Helpful, hospitable, and polite — in search of American good manners
In his book, “The Republicans,” Lewis L. Gould wondered if 1940 GOP nominee Wendell Wilkie was a forerunner to Donald Trump. After all, he said, both were wealthy businessman, charismatic, and against big government.
But there was a big difference: Wilkie would never have acted as boorishly as Trump has done toward Hillary Clinton. In fact, Wilkie once remarked that “the test of good manners is to be able to put up pleasantly with bad ones.”
In fact, that’s exactly what Hillary has done — meeting Trump’s barbs with mannered froideur.
For thousands of years people have been trying to define and describe what constitutes good manners. Thus for the ancient Greeks, keys to good manners and civility were versatility and grace; several Greeks and Romans, including Aristotle, Cicero, and Plutarch, wrote guides to good behavior. Both the Greeks and the Romans made much of manners while eating and drinking. Both drank to the health of their guests and both customs originated as a means of proving that the wine was not poisoned. To toast one’s dining companions stemmed from the mannerly habit of dipping toast in the wine to soften any acidity. Not that dining was always a mannered affair. Much advice was to be had about the issue — or even the desirability — of flatulence at meal times.
And the French believed that good manners were simply about putting others at ease. The late British Queen Mother had a particular talent for this: She was a master of looking intently at whoever she was speaking with and making them feel that they were the most important person in the world.
The Romans might have added dignity, something that many politicians and others who would impress, refer to as gravitas. In one respect only, the Romans were more civilized than the Greeks because of their high regard for women. In our own age, the habit of standing up when a woman enters the room, or of doffing the hat — a holdover from the custom of raising the visor in the presence of a lady — are a vestige of manners.
In America, the teaching of manners became an industry. Emily Post, a highly influential writer on the subject, said that manners are made up of trivialities of deportment which can be easily learned. William Penn published collections of maxims on personal and social conduct; and Benjamin Franklin’s popular Poor Richard’s Almanac was full of advice about proper manners and comportment. And George Washington, who had impeccable manners, wrote 110 rules under the title “Rules of Civility and Decent Behavior in Company and Conversation.”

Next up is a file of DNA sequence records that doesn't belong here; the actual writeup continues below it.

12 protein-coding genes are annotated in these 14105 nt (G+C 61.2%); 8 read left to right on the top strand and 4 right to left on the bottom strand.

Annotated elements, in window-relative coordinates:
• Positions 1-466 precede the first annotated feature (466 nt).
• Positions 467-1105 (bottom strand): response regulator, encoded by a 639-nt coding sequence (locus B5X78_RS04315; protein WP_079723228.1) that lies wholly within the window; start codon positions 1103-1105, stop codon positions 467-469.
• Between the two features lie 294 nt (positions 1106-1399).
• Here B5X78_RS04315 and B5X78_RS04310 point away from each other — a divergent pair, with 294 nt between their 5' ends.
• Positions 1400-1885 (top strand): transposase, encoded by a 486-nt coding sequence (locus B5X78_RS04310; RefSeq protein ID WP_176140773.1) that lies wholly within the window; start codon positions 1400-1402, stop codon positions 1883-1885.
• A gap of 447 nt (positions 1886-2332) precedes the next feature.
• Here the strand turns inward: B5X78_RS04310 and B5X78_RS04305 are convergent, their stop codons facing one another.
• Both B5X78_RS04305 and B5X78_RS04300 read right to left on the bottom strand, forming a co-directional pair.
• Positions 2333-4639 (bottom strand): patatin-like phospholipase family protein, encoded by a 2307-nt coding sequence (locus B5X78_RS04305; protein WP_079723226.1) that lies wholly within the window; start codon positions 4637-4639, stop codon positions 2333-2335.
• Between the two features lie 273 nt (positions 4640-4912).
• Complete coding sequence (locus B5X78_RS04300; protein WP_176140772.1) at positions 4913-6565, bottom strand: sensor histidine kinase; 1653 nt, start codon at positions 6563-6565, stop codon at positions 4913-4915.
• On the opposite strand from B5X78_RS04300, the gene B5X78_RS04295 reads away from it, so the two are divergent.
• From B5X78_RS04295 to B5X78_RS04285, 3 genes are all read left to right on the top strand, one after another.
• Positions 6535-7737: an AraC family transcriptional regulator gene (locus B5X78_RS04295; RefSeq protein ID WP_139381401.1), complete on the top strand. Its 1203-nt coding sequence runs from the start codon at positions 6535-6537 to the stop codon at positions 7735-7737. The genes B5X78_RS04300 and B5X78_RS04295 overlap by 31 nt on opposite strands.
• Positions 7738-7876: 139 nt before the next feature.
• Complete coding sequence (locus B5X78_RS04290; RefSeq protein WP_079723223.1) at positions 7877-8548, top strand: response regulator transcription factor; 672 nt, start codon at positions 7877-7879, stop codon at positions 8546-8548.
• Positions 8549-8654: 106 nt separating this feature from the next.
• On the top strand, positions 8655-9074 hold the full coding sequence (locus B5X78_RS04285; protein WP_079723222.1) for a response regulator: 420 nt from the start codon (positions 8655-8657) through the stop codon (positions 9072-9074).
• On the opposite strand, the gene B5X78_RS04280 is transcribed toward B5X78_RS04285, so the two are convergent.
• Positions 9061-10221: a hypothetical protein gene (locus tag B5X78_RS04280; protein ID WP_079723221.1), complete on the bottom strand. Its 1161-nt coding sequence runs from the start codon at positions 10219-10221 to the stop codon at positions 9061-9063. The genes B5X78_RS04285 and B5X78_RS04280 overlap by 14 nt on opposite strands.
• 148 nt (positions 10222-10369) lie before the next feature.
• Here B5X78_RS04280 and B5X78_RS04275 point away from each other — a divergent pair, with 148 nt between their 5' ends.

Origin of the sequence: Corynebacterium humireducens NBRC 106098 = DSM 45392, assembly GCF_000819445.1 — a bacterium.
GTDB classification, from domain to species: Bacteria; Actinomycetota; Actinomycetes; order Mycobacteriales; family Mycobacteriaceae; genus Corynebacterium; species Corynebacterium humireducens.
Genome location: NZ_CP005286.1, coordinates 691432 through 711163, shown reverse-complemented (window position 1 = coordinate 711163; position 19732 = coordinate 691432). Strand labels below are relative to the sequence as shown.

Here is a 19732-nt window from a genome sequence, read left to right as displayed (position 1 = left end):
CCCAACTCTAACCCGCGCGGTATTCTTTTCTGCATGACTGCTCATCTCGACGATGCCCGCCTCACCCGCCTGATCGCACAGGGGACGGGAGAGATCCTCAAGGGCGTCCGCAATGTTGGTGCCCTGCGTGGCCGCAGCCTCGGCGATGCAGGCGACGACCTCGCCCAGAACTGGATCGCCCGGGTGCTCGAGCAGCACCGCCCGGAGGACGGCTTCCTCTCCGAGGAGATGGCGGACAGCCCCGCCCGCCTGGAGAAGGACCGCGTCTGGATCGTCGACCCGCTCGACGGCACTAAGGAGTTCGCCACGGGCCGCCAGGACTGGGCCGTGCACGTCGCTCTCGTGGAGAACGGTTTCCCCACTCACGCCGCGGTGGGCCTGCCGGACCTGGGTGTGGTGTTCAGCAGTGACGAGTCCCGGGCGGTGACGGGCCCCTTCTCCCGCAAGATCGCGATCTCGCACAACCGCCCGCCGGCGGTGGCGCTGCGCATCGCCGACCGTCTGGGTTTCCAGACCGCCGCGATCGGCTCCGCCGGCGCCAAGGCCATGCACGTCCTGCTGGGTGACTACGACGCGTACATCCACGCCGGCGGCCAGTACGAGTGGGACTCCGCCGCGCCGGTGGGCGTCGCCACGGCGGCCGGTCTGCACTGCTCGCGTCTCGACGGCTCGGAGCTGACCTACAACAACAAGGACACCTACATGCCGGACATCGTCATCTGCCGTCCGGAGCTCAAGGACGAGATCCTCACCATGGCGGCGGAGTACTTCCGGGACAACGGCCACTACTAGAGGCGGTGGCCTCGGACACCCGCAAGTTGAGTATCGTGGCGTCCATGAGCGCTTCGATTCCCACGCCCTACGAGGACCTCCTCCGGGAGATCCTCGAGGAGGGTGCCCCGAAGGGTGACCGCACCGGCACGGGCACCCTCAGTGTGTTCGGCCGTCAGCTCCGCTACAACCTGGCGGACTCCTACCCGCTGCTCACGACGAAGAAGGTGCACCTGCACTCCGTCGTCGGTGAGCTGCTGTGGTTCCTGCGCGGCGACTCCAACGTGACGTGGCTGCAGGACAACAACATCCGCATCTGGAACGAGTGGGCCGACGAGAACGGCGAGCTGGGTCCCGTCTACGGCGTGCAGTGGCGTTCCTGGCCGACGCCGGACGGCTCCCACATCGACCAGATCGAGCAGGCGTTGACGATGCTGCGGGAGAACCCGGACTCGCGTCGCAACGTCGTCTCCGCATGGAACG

But the doyenne of all advice on the subject, past and present, was Jane Austen, whose novels are awash in do’s and don’ts about manners. For instance “in a carriage, a gentleman takes the seat facing backward; if he is alone in a carriage with a lady, he does not sit next to her unless he is her husband, brother, or father. And the gentleman is always introduced to the lady — never the other way around. It is presumed to be an honor for the gentleman to meet her.”
So far as the lady is concerned, according to Ms. Austen, “under no circumstances may a lady call upon a gentleman alone unless she is consulting that gentleman on a professional or business matter; moreover, a lady does not wear pearls or diamonds in the morning and never dances more than three dances with the same partner.”
Sir Harold Nicolson, British author, biographer, diplomat, and husband of the poet Vita Sackville West, wrote a book called “Good Behavior” in which he said that “the development from egoism to consideration for others … is the foundation of all good manners.”
He and Vita invented the term “bedint.” This private word they used to connote behavior not only uncouth, but also arch and tasteless and certainly lacking in manners. They gave as an example, when they were traveling in France, spying a car with British plates on whose rear window was scrawled in lipstick: “Just married; no hand signals.” Today, one sees examples of bedint everywhere: people talking on cell phones while ignoring their fellow dinner companions; people playing loud music in their cars with the windows down.
There’s a difference between etiquette and good manners. Etiquette is connected to rules and protocol which vary in different countries and can be learned. Etiquette, by the way, comes from the word “ticket” — a book of notes about behavior.
And in “Good Behavior,” Nicolson, while focusing his remarkable intellect on the manners of older times and cultures, has much to say about modern American manners. He expresses admiration for a type of American civility, which is “a universal gift for being unfailingly helpful, hospitable and polite.” Moreover it is not a virtue confined to any particular class. Rather, he says, “it is a legendary beauty of the classless state.” In short, one might describe it as kindness in contrast to what he calls the distinctions and servitudes of Europe and other older civilizations.
Is the search for good manners in our society a futile one? Hardly. Pay attention, yes, to the anachronisms of Austen and others with their proscriptions about what constitutes manners … but then focus on kindness, concern for one’s fellows, and appreciation of the world at large as it is today not in old times. We can all drink to that. And maybe toast Wendell Wilkie while we’re at it.
David Woods, Ph.D., is a Philadelphia-based medical writer and editor. A former editor in chief of the Canadian Medical Association Journal, he is the author of four books and more than 200 articles, editorials, and reviews in peer-reviewed health care publications.
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